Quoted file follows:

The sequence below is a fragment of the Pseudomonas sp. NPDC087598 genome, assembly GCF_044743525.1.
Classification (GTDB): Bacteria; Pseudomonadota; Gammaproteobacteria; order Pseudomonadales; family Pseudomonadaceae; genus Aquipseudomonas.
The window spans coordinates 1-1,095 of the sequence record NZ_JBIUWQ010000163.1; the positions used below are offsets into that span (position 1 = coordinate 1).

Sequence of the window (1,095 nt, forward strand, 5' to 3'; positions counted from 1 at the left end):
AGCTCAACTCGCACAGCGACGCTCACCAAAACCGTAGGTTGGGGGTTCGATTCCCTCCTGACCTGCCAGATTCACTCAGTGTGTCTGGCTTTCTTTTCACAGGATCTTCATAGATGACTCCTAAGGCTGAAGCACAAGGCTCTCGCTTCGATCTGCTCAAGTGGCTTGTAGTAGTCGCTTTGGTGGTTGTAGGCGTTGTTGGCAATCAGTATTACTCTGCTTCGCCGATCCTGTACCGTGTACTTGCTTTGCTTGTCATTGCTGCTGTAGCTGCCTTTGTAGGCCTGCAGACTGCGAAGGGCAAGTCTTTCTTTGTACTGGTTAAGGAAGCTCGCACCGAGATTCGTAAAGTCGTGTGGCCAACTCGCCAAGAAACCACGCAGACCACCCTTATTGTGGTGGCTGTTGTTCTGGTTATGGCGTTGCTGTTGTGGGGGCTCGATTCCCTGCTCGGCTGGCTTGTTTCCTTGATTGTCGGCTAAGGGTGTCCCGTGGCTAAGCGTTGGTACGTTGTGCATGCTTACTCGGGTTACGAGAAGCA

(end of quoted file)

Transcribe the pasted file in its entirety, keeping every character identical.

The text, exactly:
The sequence below is a fragment of the Pseudomonas sp. NPDC087598 genome, assembly GCF_044743525.1.
Classification (GTDB): Bacteria; Pseudomonadota; Gammaproteobacteria; order Pseudomonadales; family Pseudomonadaceae; genus Aquipseudomonas.
The window spans coordinates 1-1,095 of the sequence record NZ_JBIUWQ010000163.1; the positions used below are offsets into that span (position 1 = coordinate 1).

Sequence of the window (1,095 nt, forward strand, 5' to 3'; positions counted from 1 at the left end):
AGCTCAACTCGCACAGCGACGCTCACCAAAACCGTAGGTTGGGGGTTCGATTCCCTCCTGACCTGCCAGATTCACTCAGTGTGTCTGGCTTTCTTTTCACAGGATCTTCATAGATGACTCCTAAGGCTGAAGCACAAGGCTCTCGCTTCGATCTGCTCAAGTGGCTTGTAGTAGTCGCTTTGGTGGTTGTAGGCGTTGTTGGCAATCAGTATTACTCTGCTTCGCCGATCCTGTACCGTGTACTTGCTTTGCTTGTCATTGCTGCTGTAGCTGCCTTTGTAGGCCTGCAGACTGCGAAGGGCAAGTCTTTCTTTGTACTGGTTAAGGAAGCTCGCACCGAGATTCGTAAAGTCGTGTGGCCAACTCGCCAAGAAACCACGCAGACCACCCTTATTGTGGTGGCTGTTGTTCTGGTTATGGCGTTGCTGTTGTGGGGGCTCGATTCCCTGCTCGGCTGGCTTGTTTCCTTGATTGTCGGCTAAGGGTGTCCCGTGGCTAAGCGTTGGTACGTTGTGCATGCTTACTCGGGTTACGAGAAGCA